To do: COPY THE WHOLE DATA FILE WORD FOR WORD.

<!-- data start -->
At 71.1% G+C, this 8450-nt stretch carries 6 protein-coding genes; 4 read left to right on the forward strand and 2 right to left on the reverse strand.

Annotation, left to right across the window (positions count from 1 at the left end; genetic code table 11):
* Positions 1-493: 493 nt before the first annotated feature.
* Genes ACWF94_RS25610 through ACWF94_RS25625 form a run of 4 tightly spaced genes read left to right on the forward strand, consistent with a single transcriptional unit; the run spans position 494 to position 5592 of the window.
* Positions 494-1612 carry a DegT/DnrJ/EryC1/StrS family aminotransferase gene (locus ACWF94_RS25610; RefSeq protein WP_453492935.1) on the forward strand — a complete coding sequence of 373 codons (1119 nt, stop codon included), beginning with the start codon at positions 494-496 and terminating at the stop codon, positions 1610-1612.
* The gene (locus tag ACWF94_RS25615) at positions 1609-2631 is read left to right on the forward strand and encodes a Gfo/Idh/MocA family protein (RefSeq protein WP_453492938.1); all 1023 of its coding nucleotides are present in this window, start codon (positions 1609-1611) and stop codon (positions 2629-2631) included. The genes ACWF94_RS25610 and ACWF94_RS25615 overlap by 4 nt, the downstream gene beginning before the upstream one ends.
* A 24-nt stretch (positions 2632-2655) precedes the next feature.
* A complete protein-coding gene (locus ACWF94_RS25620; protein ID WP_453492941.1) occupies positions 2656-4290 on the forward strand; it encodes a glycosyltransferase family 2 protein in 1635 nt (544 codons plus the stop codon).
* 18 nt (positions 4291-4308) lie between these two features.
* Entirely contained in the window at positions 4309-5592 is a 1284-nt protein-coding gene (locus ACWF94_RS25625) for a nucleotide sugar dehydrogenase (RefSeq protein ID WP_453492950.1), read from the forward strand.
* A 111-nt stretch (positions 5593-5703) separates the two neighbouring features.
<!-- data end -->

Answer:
At 71.1% G+C, this 8450-nt stretch carries 6 protein-coding genes; 4 read left to right on the forward strand and 2 right to left on the reverse strand.

Annotation, left to right across the window (positions count from 1 at the left end; genetic code table 11):
* Positions 1-493: 493 nt before the first annotated feature.
* Genes ACWF94_RS25610 through ACWF94_RS25625 form a run of 4 tightly spaced genes read left to right on the forward strand, consistent with a single transcriptional unit; the run spans position 494 to position 5592 of the window.
* Positions 494-1612 carry a DegT/DnrJ/EryC1/StrS family aminotransferase gene (locus ACWF94_RS25610; RefSeq protein WP_453492935.1) on the forward strand — a complete coding sequence of 373 codons (1119 nt, stop codon included), beginning with the start codon at positions 494-496 and terminating at the stop codon, positions 1610-1612.
* The gene (locus tag ACWF94_RS25615) at positions 1609-2631 is read left to right on the forward strand and encodes a Gfo/Idh/MocA family protein (RefSeq protein WP_453492938.1); all 1023 of its coding nucleotides are present in this window, start codon (positions 1609-1611) and stop codon (positions 2629-2631) included. The genes ACWF94_RS25610 and ACWF94_RS25615 overlap by 4 nt, the downstream gene beginning before the upstream one ends.
* A 24-nt stretch (positions 2632-2655) precedes the next feature.
* A complete protein-coding gene (locus ACWF94_RS25620; protein ID WP_453492941.1) occupies positions 2656-4290 on the forward strand; it encodes a glycosyltransferase family 2 protein in 1635 nt (544 codons plus the stop codon).
* 18 nt (positions 4291-4308) lie between these two features.
* Entirely contained in the window at positions 4309-5592 is a 1284-nt protein-coding gene (locus ACWF94_RS25625) for a nucleotide sugar dehydrogenase (RefSeq protein ID WP_453492950.1), read from the forward strand.
* A 111-nt stretch (positions 5593-5703) separates the two neighbouring features.